It was always going to be unlikely that the process of briefings for opposition parties would be kept secret. However, with what appears to be authoritative and pretty detailed information all over today’s Irish Independent, it may just be best if the Department of Finance publicly released the briefing information it provided to the opposition politicians yesterday.
One of the more mysterious aspects of the budgetary finances is the magic promissory notes. By my count, we will have issued about €30 billion of these by the end of the year: About €25 billion to Anglo and about €5 billion to INBS.
In this post earlier today, I pointed out that while the principal payments on these notes didn’t count against the general government deficit (because these will all be registered as part of this year’s deficit) they will still be part of our ongoing financing requirement in the coming years.
I didn’t write earlier about interest payments on these notes (the figures I was writing about were just my guess about the annual principal payments). One reason I didn’t discuss interest payments is that I wasn’t sure there were any: They could just be zero coupon bonds. However, it looks as though they are not. On Prime Time this evening, Joan Burton and government junior minister Billy Kelleher agreed that the annual interest cost of the promissory notes was going to be €1.5 billion. With €30 billion or so in notes issued, it now appears that the notes have an interest rate of 5%.
Now, as far as I know (and I’m happy to be corrected) these promissory note interest payments of €1.5 billion a year will count against the general government deficit.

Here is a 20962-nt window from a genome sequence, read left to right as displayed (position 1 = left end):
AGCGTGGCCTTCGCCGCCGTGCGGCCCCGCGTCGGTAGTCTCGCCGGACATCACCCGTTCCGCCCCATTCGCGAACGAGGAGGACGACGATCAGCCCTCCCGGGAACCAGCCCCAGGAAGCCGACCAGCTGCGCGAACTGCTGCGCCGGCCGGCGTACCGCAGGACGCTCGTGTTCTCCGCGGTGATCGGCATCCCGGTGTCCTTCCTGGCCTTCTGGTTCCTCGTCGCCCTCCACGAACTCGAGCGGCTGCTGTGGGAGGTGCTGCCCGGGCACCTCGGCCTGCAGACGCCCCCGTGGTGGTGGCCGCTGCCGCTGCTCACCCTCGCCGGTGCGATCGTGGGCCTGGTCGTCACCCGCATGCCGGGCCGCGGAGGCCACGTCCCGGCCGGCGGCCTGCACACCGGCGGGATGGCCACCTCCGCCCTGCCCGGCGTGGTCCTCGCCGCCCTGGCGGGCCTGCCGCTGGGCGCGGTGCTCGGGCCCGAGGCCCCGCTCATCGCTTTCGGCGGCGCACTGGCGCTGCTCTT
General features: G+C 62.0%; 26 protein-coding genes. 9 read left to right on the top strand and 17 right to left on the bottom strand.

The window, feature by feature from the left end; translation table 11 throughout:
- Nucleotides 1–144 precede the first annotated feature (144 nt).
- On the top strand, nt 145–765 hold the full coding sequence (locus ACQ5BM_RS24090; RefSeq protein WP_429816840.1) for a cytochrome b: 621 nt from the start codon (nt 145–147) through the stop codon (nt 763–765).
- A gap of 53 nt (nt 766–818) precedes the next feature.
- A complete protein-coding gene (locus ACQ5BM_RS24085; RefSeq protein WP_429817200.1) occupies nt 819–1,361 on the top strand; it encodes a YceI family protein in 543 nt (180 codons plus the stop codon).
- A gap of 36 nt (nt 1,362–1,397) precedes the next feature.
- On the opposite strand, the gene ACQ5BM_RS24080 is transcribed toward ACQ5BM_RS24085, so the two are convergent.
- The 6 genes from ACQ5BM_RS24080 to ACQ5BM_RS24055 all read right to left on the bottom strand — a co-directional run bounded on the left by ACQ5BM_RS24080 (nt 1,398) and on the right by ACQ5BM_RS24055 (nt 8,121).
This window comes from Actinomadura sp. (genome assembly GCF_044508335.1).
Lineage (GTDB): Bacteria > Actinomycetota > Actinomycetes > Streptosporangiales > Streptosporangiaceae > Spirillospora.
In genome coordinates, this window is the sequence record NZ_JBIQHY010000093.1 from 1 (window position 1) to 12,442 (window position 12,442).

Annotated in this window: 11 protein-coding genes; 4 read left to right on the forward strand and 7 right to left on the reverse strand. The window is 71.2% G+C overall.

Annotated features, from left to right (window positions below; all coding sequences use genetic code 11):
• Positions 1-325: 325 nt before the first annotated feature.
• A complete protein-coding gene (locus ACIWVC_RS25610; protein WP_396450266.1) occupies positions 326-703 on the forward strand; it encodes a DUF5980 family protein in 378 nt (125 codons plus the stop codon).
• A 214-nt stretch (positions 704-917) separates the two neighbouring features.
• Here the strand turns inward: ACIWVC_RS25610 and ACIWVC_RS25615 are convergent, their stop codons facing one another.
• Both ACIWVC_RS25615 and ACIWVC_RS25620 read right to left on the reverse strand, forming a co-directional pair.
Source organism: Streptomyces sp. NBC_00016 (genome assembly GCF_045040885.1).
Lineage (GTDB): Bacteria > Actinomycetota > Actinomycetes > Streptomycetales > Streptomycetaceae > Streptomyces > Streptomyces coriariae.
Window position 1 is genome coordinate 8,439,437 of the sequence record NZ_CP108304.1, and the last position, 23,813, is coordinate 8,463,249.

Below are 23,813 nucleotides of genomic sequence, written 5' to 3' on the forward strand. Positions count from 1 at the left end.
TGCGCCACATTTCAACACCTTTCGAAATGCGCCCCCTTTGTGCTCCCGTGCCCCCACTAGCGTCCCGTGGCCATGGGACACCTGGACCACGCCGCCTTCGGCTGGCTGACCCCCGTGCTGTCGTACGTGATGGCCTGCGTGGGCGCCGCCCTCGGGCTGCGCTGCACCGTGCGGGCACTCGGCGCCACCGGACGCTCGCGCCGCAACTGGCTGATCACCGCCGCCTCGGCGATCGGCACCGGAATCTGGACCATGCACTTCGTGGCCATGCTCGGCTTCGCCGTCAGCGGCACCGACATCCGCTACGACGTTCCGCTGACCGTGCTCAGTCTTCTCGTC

Here I’ve updated the calculations from my Irish Taxation Institute presentation to incorporate the “if the promissory notes pay 5%” scenario. The bottom line? If one adjusts last year’s budget projections for (a) New projections from the Central Bank for nominal GDP (b) A projected decline in revenue of €1 billion (c) €1.5 billion in promissory note interest payments, then the starting point for this year’s budget prior to any adjustments would be a deficit of €22.5 billion or 13.9% of GDP.
Note that even if one didn’t factor in negative effects of fiscal adjustments on GDP, then with a Central Bank GDP projection of €162 billion, hitting the original deficit target for 2011 of 10% of GDP would require adjustments of €6.3 billion (162*0.039). Factoring in the contractionary impact of budget cuts on GDP, it would likely take €7 billion in adjustments to get to a 10% target.
As I say, these calculations are based on a 5% interest rate on the promissory notes. My interpretation from Minister Kelleher’s apparent confirmation of Burton’s comments is that this is the correct rate. However, I think it’s time for the government to fully clarify the terms of these notes as soon as possible.